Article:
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James King takes the long view

By John Lupton, March 2002

Page 2...

It was Carter Stanley's singing, especially, that captured him, although King was only 8 at the time of Carter's passing in 1966. Ralph Stanley continued (and continues) to be an idol. Through his teenage years King worked on his singing and guitar playing, all the while envisioning the day when he could support himself as a full-time musician. It was a dream that was still nearly two decades away, but a major step toward that day came when he met banjo player Ted Lundy, a Galax native who had moved to Delaware and founded the Southern Mountain Boys, a band whose influence continues to be felt more than 20 years after Lundy's passing.

"Ted was a big influence on me...My uncle, Joe Edd King, and my father, Jim King, and my cousin named Otto King and Beverly Davis all decided they were gonna go to Delaware in the winter of 1966 to play music, and they ended up going to Ted Lundy's house. Beverly knew Ted because Beverly was from Galax, same town Ted was from...and then Ted called my uncle to come back up in '67, and he stayed like two years with Ted, played the fiddle with him, and that's how I became acquainted with Ted. When my uncle passed away in a car accident in '75, Ted came to the ' funeral and told me if I ever got tired of Cana, Va., to come to Delaware, and when I got to Delaware, Ted's two sons (Bob and T.J., both now with the Southern Grass, led by Ted's former bandmate Bob Paisley) who I had met when we were kids...they were pickin' music, and in 1980 they put me in a band, and I really buckled down and studied Ted's music really close."

After a stint in the Marine Corps, King lived in New York City for a time before returning to Delaware to play in a band with Bob and T. J. Lundy, while working as a furniture refinisher to keep the bill collectors at bay.

While at the Delaware Bluegrass Festival (now known as Delaware Valley) in 1979, he met another key figure in his career, the legendary Baltimore-Washington area bluegrass DJ, Ray Davis. Impressed with King's style, Davis hooked him up with Ralph Stanley for a couple of albums on Davis' Wango label, as well as a solo album in 1988, "James King Sings Cold, Cold World."

Still, the breakthrough he longed for remained elusive, seemingly always just around the next corner.

He turned the final corner in 1992, after Dudley Connell recommended him to Ken Irwin as someone Rounder should pursue. At the time, Connell was still with the Johnson Mountain Boys, Rounder's bluegrass standard-bearer for more than a decade, and King had approached him about singing tenor on an upcoming project.

That album turned out to be "These Old Pictures," and the startling combination of King's husky baritone with Connell's ringing tenor caught the bluegrass faithful by surprise. The album, and its followup, "Lonesome And Then Some" were critically acclaimed, and King was suddenly in demand on the festival circuit.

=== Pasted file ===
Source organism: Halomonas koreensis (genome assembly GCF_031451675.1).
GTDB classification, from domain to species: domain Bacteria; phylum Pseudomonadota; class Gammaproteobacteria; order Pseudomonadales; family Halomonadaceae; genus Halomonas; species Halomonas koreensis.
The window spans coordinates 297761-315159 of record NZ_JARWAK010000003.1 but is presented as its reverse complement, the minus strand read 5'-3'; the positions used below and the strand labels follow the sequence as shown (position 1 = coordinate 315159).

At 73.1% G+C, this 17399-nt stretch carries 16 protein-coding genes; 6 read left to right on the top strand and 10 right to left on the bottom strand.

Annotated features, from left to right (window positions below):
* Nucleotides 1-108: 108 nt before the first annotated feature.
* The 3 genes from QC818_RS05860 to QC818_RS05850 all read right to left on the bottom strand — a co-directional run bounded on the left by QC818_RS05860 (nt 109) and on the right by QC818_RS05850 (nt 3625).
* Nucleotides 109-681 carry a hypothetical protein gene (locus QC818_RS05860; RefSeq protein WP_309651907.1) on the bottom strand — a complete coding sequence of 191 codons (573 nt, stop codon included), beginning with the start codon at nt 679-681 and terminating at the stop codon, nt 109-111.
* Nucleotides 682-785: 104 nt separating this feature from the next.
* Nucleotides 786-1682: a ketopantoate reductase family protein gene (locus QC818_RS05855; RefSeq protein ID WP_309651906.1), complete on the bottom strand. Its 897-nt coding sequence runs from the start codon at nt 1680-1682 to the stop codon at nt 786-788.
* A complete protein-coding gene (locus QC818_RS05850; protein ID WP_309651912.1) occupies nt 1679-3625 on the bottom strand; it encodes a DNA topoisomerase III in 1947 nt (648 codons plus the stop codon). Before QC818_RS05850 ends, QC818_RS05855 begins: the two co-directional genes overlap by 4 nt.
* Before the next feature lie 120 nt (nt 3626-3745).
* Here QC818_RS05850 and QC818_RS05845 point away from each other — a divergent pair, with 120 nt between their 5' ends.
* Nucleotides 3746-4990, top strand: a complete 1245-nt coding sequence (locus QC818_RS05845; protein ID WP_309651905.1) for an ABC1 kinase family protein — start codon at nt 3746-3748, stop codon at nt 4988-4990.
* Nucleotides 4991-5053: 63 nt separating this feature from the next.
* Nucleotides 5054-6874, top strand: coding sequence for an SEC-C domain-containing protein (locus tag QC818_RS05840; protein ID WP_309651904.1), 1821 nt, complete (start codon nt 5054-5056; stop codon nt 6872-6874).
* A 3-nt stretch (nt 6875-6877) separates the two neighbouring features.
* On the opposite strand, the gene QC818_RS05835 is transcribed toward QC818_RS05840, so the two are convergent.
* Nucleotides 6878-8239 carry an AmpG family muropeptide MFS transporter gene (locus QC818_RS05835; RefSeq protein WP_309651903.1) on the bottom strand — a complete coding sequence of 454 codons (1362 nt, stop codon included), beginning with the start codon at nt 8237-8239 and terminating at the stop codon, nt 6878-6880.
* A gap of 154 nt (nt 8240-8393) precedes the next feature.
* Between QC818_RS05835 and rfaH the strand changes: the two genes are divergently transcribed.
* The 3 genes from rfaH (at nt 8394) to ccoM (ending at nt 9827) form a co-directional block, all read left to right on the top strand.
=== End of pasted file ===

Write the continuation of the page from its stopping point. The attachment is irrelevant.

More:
"Dudley has helped me a lot, (he) agreed to do the first Rounder solo of mine, and he sang tenor on that one, and he also sang tenor on 'Lonesome And Then Some', and we used four of the Johnson Mountain Boys on both recordings."

With the Longview recordings, of course, he and Connell have continued to have the opportunity to sing together, and the addition of the others - especially Rigsby - has made it a sound that bluegrass audiences can't get enough of. King remembers how it all started.

"We were in Denton, N.C. in '94, (playing) live for Rounder. Ken (Irwin) wanted to hear the '50s stacked harmony like the Stanleys done it years ago. He wanted me to sing the lead, and he wanted Dudley to sing tenor, and he wanted Don to sing the high baritone. We did a chorus of 'The Angels Are Singing In Heaven,' and it absolutely raised my hair up on the back of my head. I mean, when you chill yourself, you got to be doing something right. It just flipped me out, and Ken, you know, he just had to have it on record."

"Lessons In Stone," the new chapter in the Longview saga features James on four of the dozen tracks. Called by many a "bluegrass supergroup," King is quick to credit the others for making Longview work, particularly Connell and Mullins.

"Dudley and Joe were in charge, Glen (Duncan) threw in a few songs, Don threw in a few songs, but Dudley and Joe basically put together 2 CDs of 30 songs each, and when we got to the studio, we started breaking them down, and Joe Mullins has the knack of pickin' out the right song for the right singer. He picked out my four, and he picked out four good ones for me. I'm happy to be part of it, and they found me what I could do best."

King is a busy man these days, and he's not working in any furniture shops. Florida, California and Canada are all on the tour schedule, some 175 or so dates in all this year. The success of "O Brother, Where Art Thou?" has been a welcome added plus, not only for the careers of those who took part in the film - Alison Krauss, Dan Tyminski and the venerable Ralph Stanley - but King says that he's seeing the "trickle down" at his shows, too. Ever the optimist, he sees it all as the dawn of a new era for bluegrass and country music.

"I'm just glad to be in bluegrass music, and I'm glad to see it prospering like it's prospering. It's gonna be a bigger music than it's ever been. I told Ken one time, I believe it's gonna save Nashville, Tenn. Ken said, 'You're thinking too big.' I don't think I'm thinking too big, ('O Brother') sold four million copies. The other country music industry up there has turned its back on the old timers...I don't know what they're doing out there. But bluegrass is big in Nashville right now, and I just feel that bluegrass and Nashville are going to go together well, and it will be a whole lot better than it ever was.

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